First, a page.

The true nature of Zenobia’s desire for Hollingsworth comes to light when her proclamations on behalf of female emancipation clash with Hollingsworth’s understanding of the proper relations between the sexes. In response to one of Zenobia’s impassioned arguments on this subject, Hollingsworth counters that woman’s “office” is as the “Sympathizer” to man, “the unreserved, unquestioning Believer … the Echo of God’s own voice, pronouncing — ‘It is well done!’” Astonishingly, Zenobia assents with tears of grief to this description, and responds, “I, at least, have deep cause to think you right. Let man be but manly and godlike, and woman is only too ready to become to him what you say!”
Coverdale is as surprised as we are to find that the proud Zenobia stands ready at a moment’s notice to sacrifice her feminist principles on the altar of her beloved. As we probe her motives, though, we discover the root of her desire to submit to the noble blacksmith. It turns out that Zenobia is fleeing an ambiguous disgrace — perhaps a misalliance or a secret marriage — that connects her with Professor Westervelt, a character whose enchanting polish has a sinister edge. Westervelt is impeccably handsome and always attired in “well-ordered foppishness,” but with his gold-rimmed teeth, his serpentine walking-stick, and eyes that expose “something that ought not to be left prominent,” he immediately inspires in almost everyone an “infinite” dislike.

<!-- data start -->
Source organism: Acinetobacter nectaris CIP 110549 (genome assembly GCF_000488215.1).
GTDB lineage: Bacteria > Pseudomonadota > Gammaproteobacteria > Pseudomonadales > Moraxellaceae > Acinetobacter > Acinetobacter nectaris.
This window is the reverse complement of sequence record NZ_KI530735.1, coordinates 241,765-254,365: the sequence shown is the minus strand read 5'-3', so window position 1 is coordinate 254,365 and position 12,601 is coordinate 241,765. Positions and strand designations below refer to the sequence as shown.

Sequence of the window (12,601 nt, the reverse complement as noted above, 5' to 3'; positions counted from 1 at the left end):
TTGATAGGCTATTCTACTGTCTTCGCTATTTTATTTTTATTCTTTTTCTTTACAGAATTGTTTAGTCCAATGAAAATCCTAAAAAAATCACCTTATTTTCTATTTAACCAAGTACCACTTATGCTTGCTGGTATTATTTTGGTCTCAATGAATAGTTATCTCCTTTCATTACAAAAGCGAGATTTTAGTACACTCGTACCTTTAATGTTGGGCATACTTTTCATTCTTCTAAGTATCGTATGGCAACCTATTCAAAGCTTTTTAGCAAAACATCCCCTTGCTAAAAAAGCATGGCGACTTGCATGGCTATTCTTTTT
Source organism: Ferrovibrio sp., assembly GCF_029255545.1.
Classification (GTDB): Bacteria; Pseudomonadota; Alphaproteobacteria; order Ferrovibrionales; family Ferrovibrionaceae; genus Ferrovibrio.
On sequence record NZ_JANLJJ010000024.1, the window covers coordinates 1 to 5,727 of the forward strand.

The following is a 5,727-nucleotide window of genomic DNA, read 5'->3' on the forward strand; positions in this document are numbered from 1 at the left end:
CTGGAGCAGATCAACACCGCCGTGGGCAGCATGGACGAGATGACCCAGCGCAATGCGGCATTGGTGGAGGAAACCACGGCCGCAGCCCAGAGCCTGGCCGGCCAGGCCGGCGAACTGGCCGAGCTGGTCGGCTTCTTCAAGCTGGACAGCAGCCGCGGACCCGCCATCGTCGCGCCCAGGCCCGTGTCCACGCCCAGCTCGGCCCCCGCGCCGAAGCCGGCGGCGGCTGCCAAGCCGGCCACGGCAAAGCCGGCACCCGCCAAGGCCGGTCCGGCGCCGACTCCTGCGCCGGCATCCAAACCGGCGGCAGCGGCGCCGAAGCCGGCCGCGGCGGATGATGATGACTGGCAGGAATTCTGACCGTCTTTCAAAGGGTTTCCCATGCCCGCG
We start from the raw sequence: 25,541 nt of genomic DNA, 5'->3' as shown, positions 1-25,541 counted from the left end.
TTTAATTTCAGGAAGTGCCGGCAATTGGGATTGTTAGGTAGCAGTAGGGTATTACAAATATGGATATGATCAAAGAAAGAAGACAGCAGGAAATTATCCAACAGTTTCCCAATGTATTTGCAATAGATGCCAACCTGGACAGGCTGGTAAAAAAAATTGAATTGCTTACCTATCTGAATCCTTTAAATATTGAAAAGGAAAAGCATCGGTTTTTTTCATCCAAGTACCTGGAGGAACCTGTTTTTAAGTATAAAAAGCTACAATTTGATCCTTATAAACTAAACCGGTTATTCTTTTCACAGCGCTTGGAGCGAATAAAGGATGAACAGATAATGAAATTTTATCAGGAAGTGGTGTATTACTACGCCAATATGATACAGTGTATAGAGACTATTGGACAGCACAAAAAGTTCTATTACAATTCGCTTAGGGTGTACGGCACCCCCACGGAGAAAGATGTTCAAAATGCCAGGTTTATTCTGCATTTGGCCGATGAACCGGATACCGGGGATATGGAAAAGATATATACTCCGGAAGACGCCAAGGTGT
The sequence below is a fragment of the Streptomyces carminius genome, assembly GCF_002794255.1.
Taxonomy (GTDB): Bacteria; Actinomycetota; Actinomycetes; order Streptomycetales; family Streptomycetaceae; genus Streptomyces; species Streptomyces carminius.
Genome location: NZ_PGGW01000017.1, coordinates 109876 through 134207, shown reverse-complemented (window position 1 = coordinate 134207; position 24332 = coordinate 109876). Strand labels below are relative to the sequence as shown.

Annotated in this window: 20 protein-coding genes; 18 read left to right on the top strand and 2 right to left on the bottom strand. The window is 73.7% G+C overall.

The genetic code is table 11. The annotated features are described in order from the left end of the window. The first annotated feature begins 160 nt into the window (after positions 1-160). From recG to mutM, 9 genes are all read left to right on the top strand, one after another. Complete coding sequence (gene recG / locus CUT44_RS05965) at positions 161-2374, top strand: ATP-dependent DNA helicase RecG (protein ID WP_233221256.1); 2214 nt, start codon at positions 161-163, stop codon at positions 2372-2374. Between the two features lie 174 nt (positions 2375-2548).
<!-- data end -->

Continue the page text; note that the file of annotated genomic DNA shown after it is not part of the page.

Why, then, would the young Zenobia have been attracted to him? Westervelt’s seductiveness is revealed in a bizarre speech in which he reminisces about the young Zenobia and her seemingly infinite potential: her mind, he notes, is “various in its powers,” her heart has “a manifold adaptation; her constitution an infinite buoyancy.” With such gifts, she can plausibly aspire to “a hundred varieties of brilliant success,” refashioning the world around her according to her own imaginings. One can envision Westervelt whispering such stuff to a young Zenobia, encouraging her to think of herself as a kind of divine force of nature, obliged to and bound by no principle higher than the realization of her own potential.
At some point, Zenobia must have awakened to the evil import of Westervelt’s schemes for power without purpose and influence without end, and to the dubiousness of the desires in herself to which Westervelt appeals. Having done permanent damage to her life through her association with him, she begins, beneath her queenly pride, to have deep doubts about the self-sufficiency of her own judgment. It seems that Zenobia falls in love with Hollingsworth because she sees in him a god-like man of inscrutable power to whom she can subsume her will. Her love involves, then, not only acts of tyrannical self-assertion over those who stand in her way, but also, and more fundamentally, a rather desperate attempt to renounce her own moral agency. Zenobia is a queen who expects to find her greatest triumph in being conquered.
Zenobia finds Hollingsworth worthy of her submission because he seems to be the consummate moral actor, full of what Coverdale calls an “overplus” of purpose. From the first pages, Hollingsworth is presented as the man to trust with responsibility. This is evident not only in his deep desire to lead the charge in criminal justice reform, but more tellingly in his care for Priscilla. Hollingsworth’s apparent determination to stand by Priscilla, in fact, is what finally precipitates a break in the seemingly inevitable intertwinement of his ambitions and Zenobia’s.